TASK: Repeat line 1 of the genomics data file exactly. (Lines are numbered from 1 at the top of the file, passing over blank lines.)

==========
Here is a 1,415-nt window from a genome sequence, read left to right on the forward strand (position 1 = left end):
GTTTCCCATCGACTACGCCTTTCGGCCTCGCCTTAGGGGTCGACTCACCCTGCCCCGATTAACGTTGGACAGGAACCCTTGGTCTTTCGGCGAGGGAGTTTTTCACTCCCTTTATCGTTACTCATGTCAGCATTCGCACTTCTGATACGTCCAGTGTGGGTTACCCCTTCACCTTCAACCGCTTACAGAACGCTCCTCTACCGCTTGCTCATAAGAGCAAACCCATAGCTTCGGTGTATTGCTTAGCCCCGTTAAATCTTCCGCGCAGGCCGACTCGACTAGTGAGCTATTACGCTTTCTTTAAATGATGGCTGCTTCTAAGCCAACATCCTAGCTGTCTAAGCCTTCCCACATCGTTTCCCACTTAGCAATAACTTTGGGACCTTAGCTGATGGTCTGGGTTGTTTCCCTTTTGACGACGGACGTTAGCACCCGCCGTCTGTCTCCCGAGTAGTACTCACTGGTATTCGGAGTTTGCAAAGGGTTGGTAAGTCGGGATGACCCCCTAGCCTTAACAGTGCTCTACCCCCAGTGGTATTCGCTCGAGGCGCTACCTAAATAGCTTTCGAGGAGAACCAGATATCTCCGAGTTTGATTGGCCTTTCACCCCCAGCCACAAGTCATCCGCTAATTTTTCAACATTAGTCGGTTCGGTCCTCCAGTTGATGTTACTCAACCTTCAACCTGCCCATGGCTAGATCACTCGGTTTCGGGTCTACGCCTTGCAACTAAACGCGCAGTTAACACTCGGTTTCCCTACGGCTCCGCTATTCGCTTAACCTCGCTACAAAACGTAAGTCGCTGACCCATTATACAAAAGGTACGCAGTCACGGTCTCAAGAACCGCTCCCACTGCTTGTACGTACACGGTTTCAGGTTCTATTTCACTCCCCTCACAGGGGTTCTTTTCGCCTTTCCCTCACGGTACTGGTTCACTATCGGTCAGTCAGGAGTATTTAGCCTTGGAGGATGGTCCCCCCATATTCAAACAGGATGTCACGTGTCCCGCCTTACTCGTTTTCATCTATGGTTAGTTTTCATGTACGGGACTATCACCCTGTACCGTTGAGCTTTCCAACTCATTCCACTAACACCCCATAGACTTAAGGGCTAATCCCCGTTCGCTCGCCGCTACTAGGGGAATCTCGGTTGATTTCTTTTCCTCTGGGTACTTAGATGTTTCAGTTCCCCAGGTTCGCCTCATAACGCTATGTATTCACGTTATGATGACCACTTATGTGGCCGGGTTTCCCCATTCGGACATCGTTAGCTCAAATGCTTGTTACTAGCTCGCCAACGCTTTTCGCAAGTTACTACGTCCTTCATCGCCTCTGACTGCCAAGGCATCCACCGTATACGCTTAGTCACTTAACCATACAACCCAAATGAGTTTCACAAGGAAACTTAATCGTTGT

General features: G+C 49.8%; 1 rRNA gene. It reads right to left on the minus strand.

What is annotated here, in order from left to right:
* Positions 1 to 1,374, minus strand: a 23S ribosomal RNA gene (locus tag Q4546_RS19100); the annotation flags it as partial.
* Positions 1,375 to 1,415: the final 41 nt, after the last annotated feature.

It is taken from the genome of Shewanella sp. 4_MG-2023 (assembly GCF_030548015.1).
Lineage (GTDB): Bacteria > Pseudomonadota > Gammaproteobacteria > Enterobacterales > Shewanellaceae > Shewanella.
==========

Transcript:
Here is a 1,415-nt window from a genome sequence, read left to right on the forward strand (position 1 = left end):